and the politics of identity that they invoke (and evoke) as they were about the familiar topics of repression and economic hardships within individual states.
How have scholars working in the political science subfield of comparativepolitics approached the Arab uprisings in their analyses? One of
possibly offer. In short, Houellebecq’s work has much to teach anyone aspiring to be a comparativepolitical scientist of religion. Houellebecq’s portrait of the religious-political situation of contemporary Europe is questionable on multiple grounds. And yet, his method of considering the situation has
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Comparative Political Theory aims to become the premier academic journal dedicated to fostering dialogue among intellectual traditions from across the globe to address vexing social and political problems.
The academic discipline of political theory largely formed in English-speaking countries in the twentieth century. Political theorists such as John Rawls, Leo Strauss, Isaiah Berlin, and Hannah Arendt, as well as the main authors that they read, became the canon. Political theorists sometimes read authors from China, India, Russia, Mexico, Ghana, Turkey, and elsewhere, but the discipline has been Euro-American-centric.
This journal aims to address this imbalance. One way is to publish work on important authors, texts, arguments, schools, and traditions from around the world. A second way is to publish work that fosters conversations between social and political theorists within and outside of the West. In both cases, authors should explain how the work addresses pressing global problems.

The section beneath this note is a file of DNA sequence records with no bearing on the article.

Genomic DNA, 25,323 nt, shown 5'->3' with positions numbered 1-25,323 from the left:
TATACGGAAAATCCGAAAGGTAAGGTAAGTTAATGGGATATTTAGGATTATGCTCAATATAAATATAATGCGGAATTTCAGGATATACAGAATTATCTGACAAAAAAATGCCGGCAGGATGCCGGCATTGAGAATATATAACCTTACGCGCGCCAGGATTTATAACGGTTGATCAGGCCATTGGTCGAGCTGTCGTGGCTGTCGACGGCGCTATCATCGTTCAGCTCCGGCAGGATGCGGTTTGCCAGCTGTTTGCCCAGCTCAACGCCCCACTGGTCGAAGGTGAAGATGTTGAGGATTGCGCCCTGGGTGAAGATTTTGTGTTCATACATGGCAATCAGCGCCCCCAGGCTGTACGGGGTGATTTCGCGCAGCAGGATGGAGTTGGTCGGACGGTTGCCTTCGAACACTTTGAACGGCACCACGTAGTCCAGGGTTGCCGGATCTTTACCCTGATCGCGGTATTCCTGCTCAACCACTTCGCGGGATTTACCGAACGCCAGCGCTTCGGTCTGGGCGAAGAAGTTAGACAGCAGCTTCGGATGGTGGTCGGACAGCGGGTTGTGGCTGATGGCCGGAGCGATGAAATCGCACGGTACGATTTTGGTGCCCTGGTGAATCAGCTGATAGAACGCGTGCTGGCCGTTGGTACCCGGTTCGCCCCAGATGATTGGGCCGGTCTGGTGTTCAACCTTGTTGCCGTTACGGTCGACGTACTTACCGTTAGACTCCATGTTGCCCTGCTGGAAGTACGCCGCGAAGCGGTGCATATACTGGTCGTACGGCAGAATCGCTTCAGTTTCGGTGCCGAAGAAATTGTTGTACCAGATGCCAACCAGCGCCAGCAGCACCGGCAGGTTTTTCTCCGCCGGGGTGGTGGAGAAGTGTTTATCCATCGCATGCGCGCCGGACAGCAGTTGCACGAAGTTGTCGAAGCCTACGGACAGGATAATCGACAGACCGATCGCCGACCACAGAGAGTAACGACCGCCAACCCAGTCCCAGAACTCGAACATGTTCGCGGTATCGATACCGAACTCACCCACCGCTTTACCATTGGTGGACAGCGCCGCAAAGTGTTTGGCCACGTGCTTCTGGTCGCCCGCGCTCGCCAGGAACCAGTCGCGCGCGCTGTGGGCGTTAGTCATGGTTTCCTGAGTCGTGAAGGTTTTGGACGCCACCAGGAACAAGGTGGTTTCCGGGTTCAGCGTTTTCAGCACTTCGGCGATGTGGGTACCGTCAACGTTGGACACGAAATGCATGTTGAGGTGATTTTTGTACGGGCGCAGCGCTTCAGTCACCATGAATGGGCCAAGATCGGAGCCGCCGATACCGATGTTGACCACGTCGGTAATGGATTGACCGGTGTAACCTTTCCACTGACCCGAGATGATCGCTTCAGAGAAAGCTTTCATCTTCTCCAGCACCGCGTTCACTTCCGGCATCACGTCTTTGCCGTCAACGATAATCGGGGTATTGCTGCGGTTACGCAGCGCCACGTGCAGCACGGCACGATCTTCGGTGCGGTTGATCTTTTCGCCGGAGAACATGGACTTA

Comparative Political Theory welcomes submissions from around the world that use diverse methodologies, that situate their arguments in different traditions, that can be more theoretical or more empirical, and so forth. The main objective is to shed new light on social and political affairs.
Comparative Political Theory welcomes the following types of submissions:
• Research articles (maximum of 9,000 words, though exceptions may be made);
• Review essays (maximum of 4,000 words);
• Single-book reviews (maximum of 2,000 words)
MAR VIN E. OLSEN
Washington State University, Pullman, U.S.A.
POLITICAL SOCIOLOGY has come of age during the past fifteen
years. At the beginning of this period, it was a peripheral and somewhat
marginal field that attracted little more attention than the
ComparativePolitical Sociology MARVIN E. OLSEN Washington State University, Pullman, U.S.A. POLITICAL SOCIOLOGY has come of age during the past fifteen years. At the beginning of this period, it was a peripheral and somewhat marginal field that attracted little more attention than the
theologies in their various and diverse global expressions and interconnections, we have to consider particular histories, political practices, formations, rituals, myths, languages, and more.
Here lie possibilities that might aid the development of what I have elsewhere called comparativepolitical
The symposium presented in this second issue of ComparativePolitical Theory aims to foster dialogue between comparativepolitics and comparativepolitical theory ( cpt ). This introduction clarifies how political science and political theory intersect in comparative enterprises. While cpt is